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All our news and events and adventures for 2009 | Back to 2011 News  



Saddleback pigs slosh around in the snow.

Winter has arrived today as the shortest day approaches for the winter solstice. All the dry Saddleback sows and the pedigree Saddleback 'Prefect' boar are being out wintered in a 4 acre field. This is no problem for the hardy Saddleback pigs as they have four arks to share and cuddle up in. Saddleback pigs like humans enjoy each others warmth in cold weather and fit snugly, lying many full grown pigs to an ark.
The snow presents no problem to the Saddleback pigs who remain in their arks for most of the day only venturing forth to drink and eat. While I'm away in Canada skiing, you in the UK are getting more snow than here in Banff, Alberta. Stuart is tending the Saddleback pigs in my absence, I will not return until January the ninth. So if you want to contact me please email and I will get back to you, or send a text. PLEASE DO NOT PHONE ME .
When I return there should be several January litters born, the show pigs for the new decade!
Once again seasonal greetings from a very cold and dry Banff.
I look forward to future Saddleback adventures in 2010.

pigs in snow pigs snuggled up pig in snow



Safe Saddleback's after record November rains

Now the Saddleback pigs are housed safely in dry bedding they are happy once again. As the torrential rains of November have passed major ground works have been instigated to protect the buildings from further flooding.

We have reopened a french drain and built a banking to divert any run off from the hillside, put in a new fence and electrified it pig proof? Also to stop the rooting Saddleback pigs blocking the drain we have lined the fence with old scaffolding boards [at ground level]. It was not man power that did all this but a 3 tonne digger slipping and sliding in the Cumbrian mud at Bridgefield Farm.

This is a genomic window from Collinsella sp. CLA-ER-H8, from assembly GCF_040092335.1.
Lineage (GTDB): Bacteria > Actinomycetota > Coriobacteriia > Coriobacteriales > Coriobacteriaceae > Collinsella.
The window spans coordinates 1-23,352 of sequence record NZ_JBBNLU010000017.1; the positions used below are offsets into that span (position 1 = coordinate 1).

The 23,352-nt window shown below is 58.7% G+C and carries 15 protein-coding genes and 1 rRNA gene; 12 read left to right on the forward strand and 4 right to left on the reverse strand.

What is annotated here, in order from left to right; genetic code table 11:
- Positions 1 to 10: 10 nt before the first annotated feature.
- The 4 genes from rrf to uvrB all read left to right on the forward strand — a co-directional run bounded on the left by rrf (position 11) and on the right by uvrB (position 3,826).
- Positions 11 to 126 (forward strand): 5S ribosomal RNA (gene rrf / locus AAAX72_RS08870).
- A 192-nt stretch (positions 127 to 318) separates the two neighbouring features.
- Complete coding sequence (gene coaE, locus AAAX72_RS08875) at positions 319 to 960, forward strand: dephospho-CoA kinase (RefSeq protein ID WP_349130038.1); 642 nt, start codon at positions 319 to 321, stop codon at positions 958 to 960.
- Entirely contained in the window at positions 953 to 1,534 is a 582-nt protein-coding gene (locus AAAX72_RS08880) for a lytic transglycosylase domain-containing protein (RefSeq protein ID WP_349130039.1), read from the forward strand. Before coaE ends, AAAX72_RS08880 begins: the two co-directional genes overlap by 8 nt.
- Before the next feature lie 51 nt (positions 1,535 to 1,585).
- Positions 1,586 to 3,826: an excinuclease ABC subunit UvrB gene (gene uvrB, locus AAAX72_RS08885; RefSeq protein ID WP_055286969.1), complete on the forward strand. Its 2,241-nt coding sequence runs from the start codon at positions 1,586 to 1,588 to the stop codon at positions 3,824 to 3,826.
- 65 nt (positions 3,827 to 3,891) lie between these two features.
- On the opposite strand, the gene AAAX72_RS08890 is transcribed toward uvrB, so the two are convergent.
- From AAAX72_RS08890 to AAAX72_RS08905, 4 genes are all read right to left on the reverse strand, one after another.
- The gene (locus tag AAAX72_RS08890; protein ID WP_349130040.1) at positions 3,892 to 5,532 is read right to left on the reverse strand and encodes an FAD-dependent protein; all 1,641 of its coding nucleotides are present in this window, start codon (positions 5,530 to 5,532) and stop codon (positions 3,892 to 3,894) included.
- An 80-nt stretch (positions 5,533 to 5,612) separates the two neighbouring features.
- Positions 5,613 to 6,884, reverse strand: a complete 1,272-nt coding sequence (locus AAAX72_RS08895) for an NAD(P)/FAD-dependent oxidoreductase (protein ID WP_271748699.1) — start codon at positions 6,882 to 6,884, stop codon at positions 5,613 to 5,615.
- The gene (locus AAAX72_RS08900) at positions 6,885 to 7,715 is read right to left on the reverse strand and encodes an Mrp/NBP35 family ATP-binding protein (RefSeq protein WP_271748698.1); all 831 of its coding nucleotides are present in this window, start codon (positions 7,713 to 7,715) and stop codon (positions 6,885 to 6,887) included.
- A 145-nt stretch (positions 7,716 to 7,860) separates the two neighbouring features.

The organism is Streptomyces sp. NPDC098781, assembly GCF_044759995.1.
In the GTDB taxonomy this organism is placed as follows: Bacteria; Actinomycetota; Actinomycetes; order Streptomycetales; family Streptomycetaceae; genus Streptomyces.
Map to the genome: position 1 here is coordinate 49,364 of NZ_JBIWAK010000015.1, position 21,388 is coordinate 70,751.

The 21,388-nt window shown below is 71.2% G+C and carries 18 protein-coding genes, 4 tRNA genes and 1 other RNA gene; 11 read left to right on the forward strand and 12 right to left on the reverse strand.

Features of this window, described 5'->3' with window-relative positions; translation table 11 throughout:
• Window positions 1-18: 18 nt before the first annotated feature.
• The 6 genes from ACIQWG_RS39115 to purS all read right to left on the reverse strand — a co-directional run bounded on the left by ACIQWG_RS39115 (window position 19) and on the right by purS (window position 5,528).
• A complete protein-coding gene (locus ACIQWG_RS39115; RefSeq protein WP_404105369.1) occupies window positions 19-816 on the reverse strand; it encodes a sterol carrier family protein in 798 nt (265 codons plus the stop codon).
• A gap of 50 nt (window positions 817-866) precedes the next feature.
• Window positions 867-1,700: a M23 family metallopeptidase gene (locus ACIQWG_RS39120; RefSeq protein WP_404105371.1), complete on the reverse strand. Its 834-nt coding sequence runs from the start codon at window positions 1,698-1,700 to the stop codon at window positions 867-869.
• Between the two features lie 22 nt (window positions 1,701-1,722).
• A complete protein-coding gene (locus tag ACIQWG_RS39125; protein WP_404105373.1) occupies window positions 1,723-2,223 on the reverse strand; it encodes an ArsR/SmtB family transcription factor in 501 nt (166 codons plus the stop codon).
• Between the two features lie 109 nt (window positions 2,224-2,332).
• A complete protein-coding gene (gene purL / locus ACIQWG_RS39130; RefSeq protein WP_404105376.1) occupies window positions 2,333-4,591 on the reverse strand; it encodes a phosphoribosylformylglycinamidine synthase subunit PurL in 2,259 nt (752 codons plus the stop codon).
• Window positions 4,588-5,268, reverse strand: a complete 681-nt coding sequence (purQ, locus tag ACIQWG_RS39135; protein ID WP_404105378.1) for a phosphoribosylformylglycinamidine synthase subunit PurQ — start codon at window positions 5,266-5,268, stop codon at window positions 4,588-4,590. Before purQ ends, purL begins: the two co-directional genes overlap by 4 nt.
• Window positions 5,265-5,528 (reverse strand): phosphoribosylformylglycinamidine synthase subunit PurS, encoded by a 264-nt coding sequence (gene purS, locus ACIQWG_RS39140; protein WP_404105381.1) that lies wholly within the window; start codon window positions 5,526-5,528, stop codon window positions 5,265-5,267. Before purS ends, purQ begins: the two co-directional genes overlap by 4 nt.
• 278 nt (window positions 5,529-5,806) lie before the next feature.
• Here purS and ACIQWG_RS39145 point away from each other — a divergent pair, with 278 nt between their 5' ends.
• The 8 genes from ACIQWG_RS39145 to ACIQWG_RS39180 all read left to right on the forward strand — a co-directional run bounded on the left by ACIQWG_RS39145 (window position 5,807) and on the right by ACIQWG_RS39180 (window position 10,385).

Once completed 5 Saddleback gilts were put out with Coal Yeat Grand Duke to experience for the first time a group of Saddleback virgins. It was the first sunny day for weeks and all the Saddleback's spent the day sunbathing before Jack Frost came out at darkness to freeze the ground hard.

The Saddleback gilts having run with 2 different Saddleback boars Rajah and Vicount are awaiting collection as they are all pre ordered some to Wales some to Cheshire, Yorkshire and Clwyd. What a job I had sorting them out as they are such an even bunch, as I am keeping 3 for my herd.In the end I have kept a Babble, Silver Wing and Rosette all by different boars.

pigs on a hill pigs safe




Black Saddleback's, Grey Saddleback's totally muddy Saddleback pigs.


Now the floods of Cumbria have subsided somewhat - Lake Windermere was 10ft above its normal level - we have had to rescue the remaining dozen Saddleback gilts and Viscount Saddleback boar from Coal Yeat Farm. Coal Yeat Farm is 500ft above sea level at the top of a hill so was not flooded but got very very wet. The road from Lowick to Coal Yeat Farm has several dips which were flooded up to 2ft deep. Too deep for a normal car to try to ford, but ok for the tractor and 4x4, so the Saddleback pigs got their lunch.

But the one and a half acres of their 3 paddocks is now a mud bath, hence the very muddy grey/black pigs. Fortunately I tipped a few loads of hardcore during the summer so they have hard standing to eat their food. Thank Goodness for this as the rest of the field is boot suckingly deep slush.

So home they all came on Monday the 24th November to my farm at Bridgefield. Monday is Saddleback pig day, as Stuart a local farmers son comes for the day to give me a hand. I need his expertise and large equipment. He regularly empties my slurry pit with his 135bp tractor and 160 gallon Slurry Tanker. This has a 'rain gun' which blasts the slightly smelly slurry which is 90% water onto my field off the road.

This practice is vital to wet Cumbria - is going to be banned by DEFRA in the future. So here we are in the National Park, in an Environmental Scheme with a Slurry pit overflowing onto the road. What are we to do in the future? Drive onto sodden fields making a total 'screw', wrecking the land just because some DEFRA bureaucrat in their office has made a totally uneducated ruling! Perhaps they will also be making a ruling to stop Saddleback pigs causing the contents of the slurry pit!

Meanwhile, back at the farm, we are still coping with the very wet ground leaking into the Saddleback's pens. We are having to put one of the arks on telegraph poles to raise it above ground to stop run-off from the hillside running in and out of the ark.

But the Saddleback pigs still keep on thriving even in such adverse conditions. Only the dry Saddleback sows and the prefect boar are still wading through the mud.

Stock for sale - Due to a cancelled order for 40 weaners. I now have an abundance of strong weaners for sale. Please call me on 07887731552 for more details. 26.11.09


Sad Saddleback's rescued from the floods - 19th November 2009